Background, Corona

Field post during the coronavirus pandemic: emotions, happiness and chocolate for soldiers

A splash of yellow to brighten the everyday lives of those in uniform: during the first emergency deployment of the army since the Second World War, the field post played an important role for the roughly 5,000 soldiers providing support services. It supplied the soldiers with thousands of parcels containing clean clothes as well as greeting cards and food parcels.

Fredy Gasser

Up to 15,000 soldiers were on duty over the past six weeks – in addition to the regular refresher courses and recruit schools, which came to an end last Friday, about 5,000 soldiers were part of the first emergency deployment in 75 years with a view to providing support during the coronavirus crisis. “Only a few weeks ago, no one in their wildest dreams could have imagined this scenario, the largest mobilization of troops since the Second  World War,” says Colonel Fritz Affolter, Head of Military Field Post, The soldiers on active peacetime military duty were supplied by 80 members of the field post with parcels, letters and freshly washed clothes, as they did not leave their barracks for six long weeks.

An additional 40,000 parcels per week for the field post alone: Colonel Fritz Afollter, Head of Field Post, in discussion with a field post non-commissioned officer.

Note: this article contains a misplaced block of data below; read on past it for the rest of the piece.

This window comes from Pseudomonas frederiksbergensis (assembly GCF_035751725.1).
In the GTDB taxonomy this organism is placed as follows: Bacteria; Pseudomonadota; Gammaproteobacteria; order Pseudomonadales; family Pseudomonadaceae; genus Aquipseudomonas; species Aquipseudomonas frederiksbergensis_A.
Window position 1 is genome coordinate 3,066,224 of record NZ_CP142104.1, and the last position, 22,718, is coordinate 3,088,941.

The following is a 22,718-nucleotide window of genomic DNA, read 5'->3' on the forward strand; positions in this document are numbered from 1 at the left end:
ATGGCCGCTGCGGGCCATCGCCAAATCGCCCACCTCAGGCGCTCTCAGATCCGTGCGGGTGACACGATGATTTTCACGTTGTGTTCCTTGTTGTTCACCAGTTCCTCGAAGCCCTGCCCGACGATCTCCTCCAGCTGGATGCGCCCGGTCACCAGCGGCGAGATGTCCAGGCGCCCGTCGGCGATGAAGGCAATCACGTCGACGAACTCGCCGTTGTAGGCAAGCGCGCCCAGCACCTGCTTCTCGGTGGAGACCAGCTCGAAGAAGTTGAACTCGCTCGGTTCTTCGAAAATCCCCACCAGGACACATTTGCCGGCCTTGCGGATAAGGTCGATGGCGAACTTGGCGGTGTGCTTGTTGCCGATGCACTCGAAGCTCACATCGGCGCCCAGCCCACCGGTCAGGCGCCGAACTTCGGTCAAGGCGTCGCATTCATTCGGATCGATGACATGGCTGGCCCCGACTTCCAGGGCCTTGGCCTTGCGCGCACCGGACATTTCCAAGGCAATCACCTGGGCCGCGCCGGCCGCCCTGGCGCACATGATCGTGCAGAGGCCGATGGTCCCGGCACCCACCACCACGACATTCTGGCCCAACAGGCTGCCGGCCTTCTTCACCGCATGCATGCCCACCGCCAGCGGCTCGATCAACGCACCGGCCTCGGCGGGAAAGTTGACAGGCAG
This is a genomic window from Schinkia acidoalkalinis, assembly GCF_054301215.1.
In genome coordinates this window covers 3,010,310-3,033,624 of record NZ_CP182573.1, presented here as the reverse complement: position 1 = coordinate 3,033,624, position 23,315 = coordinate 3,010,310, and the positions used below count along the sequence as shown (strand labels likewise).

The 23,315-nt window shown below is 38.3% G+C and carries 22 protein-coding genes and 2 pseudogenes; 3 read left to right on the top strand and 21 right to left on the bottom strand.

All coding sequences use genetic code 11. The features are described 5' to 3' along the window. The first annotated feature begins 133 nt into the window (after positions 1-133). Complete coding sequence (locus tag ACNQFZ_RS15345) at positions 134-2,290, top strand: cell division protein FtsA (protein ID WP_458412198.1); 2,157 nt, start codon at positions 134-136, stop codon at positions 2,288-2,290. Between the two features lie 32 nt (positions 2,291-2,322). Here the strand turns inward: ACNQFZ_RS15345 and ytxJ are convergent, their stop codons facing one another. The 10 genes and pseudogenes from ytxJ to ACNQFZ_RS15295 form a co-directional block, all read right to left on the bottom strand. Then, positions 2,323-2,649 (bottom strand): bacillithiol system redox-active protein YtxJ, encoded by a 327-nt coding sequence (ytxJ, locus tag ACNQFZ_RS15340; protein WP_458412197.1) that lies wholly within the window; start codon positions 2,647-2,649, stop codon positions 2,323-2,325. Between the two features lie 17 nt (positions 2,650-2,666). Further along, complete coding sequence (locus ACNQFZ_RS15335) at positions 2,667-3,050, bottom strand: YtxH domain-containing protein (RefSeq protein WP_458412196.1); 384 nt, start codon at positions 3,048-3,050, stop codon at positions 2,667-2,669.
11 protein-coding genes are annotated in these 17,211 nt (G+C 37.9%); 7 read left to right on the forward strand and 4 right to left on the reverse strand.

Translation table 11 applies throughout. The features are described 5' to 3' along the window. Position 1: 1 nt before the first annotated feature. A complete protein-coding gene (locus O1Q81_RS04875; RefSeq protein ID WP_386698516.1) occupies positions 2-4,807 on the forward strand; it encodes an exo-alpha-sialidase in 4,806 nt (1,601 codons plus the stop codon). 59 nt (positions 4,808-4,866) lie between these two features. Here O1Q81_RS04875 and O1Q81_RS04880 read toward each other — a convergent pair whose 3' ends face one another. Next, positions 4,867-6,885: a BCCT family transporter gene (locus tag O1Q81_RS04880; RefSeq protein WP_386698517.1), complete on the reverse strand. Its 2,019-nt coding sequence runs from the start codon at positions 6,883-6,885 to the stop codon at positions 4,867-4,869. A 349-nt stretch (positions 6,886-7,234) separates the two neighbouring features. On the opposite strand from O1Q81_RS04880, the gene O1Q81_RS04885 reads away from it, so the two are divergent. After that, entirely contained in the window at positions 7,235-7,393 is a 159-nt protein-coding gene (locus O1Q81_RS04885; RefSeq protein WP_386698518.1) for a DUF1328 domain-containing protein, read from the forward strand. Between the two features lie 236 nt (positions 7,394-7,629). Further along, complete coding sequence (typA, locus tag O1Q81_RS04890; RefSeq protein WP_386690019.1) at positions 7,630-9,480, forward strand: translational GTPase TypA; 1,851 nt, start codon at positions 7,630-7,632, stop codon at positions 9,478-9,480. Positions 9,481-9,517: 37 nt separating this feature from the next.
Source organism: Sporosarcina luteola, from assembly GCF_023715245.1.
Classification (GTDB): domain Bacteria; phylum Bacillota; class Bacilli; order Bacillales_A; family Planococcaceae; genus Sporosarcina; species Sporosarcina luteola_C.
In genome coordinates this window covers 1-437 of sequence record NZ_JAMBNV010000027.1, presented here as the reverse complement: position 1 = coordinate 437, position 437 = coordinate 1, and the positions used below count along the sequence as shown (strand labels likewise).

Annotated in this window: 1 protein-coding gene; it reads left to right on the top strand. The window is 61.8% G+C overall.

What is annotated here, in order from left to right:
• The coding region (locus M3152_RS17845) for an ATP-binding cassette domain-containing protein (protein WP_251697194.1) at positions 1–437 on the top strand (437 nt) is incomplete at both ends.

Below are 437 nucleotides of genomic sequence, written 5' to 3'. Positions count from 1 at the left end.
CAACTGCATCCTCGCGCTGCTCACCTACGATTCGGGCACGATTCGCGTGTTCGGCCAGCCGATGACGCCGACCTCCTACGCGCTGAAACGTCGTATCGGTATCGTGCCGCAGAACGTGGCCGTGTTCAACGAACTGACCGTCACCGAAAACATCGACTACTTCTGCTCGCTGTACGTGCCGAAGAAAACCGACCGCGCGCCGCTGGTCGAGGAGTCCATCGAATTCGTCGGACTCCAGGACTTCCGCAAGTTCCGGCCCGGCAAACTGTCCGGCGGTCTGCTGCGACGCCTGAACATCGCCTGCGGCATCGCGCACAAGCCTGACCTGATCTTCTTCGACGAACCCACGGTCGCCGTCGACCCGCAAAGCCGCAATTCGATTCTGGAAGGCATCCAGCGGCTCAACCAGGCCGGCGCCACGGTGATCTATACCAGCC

An additional 40,000 parcels per week for the field post alone: Colonel Fritz Afollter, Head of Field Post, in discussion with a field post non-commissioned officer.

“At times we handled eight times more parcels than usual,” says Fritz Affolter. In peak periods, that represents an additional 40,000 field post parcels per week. “The soldiers were called up by SMS, so they forgot numerous items which had to be delivered to them during the first few days of their support service,” explains Affolter. This increased volume was compounded by hygiene requirements due to coronavirus and the extra-long days caused by the huge letter and parcel volumes. The past few weeks might have been “extremely demanding and energy-sapping, but the team was incredibly motivated!” What’s more, “As we saw the soldiers’ joy when they received underwear, greetings and food parcels, that simply gave us even more motivation,” he adds.

Entire school classes wrote thousands of thank-you letters and greeting cards to the soldiers on coronavirus duty.
Entire school classes wrote thousands of thank-you letters and greeting cards to the soldiers on coronavirus duty.

But it was not only their families and friends who supported the soldiers; entire school classes drew and wrote letters for the soldiers who were on special duty during these extraordinary times.

Increased demand for cash

One of the thirty field post support bases in Switzerland is the Frauenfeld military base. In recent weeks, it also served as the mobilization location for the medical corps in eastern Switzerland, which was on coronavirus duty. Together with the regular recruit school which was forced to move into accommodation both in the immediate vicinity and further afield due to a lack of space, this created a major challenge for the field post: